Recently I’ve started using my techniques to create participative experiences with adult audiences – an exploration of sensory perception by turning the body into a kinetic music machine, an energetic and enjoyably absurd activity. Can you hear sound without noise?

During November I had the opportunity of performing as part of the Paarden Eiland Concert series where I performed Silent Noise and the following images give a rough idea of the manner in which the performance unfolds.

*I’ve started experimenting with the term ‘kinetic melody’ – a term borrowed from Oliver Sacks who used it to describe the manner in which people with Tourette syndrome are able to calm tics through engaging with rhythmic activities.

Silent Noise intro: A backdrop of pink noise is played over the sound system to induce a sense of auditory deafness. I 'draw' the texture of the sound by tracing a large circle with a jittery finger in the air.

Silent Noise intro: A backdrop of pink noise is played over the sound system to induce a sense of auditory deafness. I ‘draw’ the texture of the sound by tracing a large circle with a jittery finger in the air. (pic: Kim Gurney)

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Normal Noise without Ears. And Marshmallows.

Posted in Events, Sound, Workshops by Brendon Bussy on February 25, 2013

I was recently approached to run a workshop and develop a performance for this year’s Edge of Wrong festival (a cross-continental festival of exploratory arts and music).

As result I’ve been running a running a series of exploration sessions with four deaf students from Cape Town’s Dominican school for the deaf (Wittebome). And it will all culminate with a performance called Normal Noise this Saturday evening as part of this weekend’s festival events.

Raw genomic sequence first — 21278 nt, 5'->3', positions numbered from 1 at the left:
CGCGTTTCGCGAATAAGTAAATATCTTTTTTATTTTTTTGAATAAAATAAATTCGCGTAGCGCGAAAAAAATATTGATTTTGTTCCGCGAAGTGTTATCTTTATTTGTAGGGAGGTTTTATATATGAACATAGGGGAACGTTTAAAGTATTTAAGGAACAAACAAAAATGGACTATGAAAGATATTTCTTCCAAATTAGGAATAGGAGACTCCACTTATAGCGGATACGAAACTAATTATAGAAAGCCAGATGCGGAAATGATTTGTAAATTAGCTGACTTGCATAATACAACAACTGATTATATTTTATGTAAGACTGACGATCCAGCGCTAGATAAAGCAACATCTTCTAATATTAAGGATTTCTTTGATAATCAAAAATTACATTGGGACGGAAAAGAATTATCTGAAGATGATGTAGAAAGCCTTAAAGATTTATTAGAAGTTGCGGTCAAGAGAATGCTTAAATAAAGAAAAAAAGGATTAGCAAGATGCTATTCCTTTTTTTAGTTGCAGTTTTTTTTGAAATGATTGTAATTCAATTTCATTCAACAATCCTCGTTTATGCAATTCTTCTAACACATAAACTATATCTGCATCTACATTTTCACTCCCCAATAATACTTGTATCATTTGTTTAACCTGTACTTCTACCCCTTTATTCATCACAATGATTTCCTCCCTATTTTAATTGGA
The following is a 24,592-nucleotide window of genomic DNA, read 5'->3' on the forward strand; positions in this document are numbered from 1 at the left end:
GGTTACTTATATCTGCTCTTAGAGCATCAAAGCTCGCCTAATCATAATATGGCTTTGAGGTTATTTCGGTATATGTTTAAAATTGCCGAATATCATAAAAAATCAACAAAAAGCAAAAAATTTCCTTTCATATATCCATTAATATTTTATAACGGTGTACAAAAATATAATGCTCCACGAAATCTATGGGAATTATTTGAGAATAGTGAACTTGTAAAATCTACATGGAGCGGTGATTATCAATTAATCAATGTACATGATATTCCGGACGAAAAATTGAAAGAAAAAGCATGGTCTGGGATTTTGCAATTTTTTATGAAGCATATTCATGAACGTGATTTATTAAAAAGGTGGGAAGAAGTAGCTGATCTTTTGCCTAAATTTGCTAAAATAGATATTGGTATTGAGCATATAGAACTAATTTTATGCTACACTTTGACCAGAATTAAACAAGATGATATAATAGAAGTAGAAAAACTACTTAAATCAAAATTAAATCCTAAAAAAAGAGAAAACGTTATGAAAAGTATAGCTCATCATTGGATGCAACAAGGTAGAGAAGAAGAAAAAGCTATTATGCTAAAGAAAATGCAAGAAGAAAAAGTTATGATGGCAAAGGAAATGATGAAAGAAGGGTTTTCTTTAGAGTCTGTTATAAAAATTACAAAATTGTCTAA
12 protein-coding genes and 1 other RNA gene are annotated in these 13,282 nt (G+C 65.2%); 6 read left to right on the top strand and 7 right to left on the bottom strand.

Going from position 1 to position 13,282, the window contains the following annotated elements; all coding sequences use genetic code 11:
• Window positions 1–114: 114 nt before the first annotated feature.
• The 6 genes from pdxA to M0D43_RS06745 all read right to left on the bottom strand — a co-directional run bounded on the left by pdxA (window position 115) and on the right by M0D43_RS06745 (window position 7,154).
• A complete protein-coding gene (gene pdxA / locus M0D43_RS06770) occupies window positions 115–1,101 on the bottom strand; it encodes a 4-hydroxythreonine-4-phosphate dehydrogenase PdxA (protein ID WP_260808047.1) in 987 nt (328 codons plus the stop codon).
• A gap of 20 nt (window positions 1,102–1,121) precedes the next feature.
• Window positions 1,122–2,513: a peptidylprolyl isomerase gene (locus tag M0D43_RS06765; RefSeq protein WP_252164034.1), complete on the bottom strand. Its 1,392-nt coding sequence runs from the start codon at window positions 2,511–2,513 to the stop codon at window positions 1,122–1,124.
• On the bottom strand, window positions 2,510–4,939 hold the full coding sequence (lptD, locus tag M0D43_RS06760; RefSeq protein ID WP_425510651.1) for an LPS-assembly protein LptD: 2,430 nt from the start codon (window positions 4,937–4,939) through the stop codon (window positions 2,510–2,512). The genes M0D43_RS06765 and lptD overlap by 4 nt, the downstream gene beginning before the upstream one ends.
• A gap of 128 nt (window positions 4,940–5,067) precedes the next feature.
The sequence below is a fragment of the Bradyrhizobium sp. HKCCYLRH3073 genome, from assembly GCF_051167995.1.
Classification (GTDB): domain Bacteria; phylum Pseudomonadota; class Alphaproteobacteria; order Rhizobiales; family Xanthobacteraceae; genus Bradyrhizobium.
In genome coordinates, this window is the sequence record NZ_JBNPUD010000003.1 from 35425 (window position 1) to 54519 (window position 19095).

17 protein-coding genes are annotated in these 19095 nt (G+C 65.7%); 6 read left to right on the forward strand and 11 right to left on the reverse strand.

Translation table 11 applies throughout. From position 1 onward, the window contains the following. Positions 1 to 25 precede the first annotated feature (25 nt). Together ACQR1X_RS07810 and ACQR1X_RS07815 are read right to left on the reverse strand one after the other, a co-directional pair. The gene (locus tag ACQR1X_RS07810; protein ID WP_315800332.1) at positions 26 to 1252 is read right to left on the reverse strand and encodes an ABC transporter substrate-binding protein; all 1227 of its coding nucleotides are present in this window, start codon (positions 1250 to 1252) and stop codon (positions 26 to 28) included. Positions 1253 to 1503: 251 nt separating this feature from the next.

essential listening technique: listening with your toes

essential listening technique: listening with your toes

So what have we been doing in the sessions? Basically we’re exploring sensation using everyday objects. With sound as our focus.

But what is sound to someone who does not have fully functioning ears? (more…)

Edge of Wrong: 3 acts, 3 drawings

Posted in Events, Music, Sound by Brendon Bussy on February 24, 2013

I took my sketchbook along to the Edge of Wrong experimental music festival last night.

So three drawings in response to three acts…

Paul Opie & Alex Bozas' performance combined drum machine, guitar and bass to create a crunchy and immersive experience

Performance 1: Paul Opie & Alex Bozas’ performance combined nostalgic drum machine, melodic overdriven guitar and rattling bass to create a crunchy and immersive experience

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The Physical Nature of Invisible Things: “frequency, lumens, place”

Posted in Art, Exhibitions, Sound by Brendon Bussy on December 31, 2012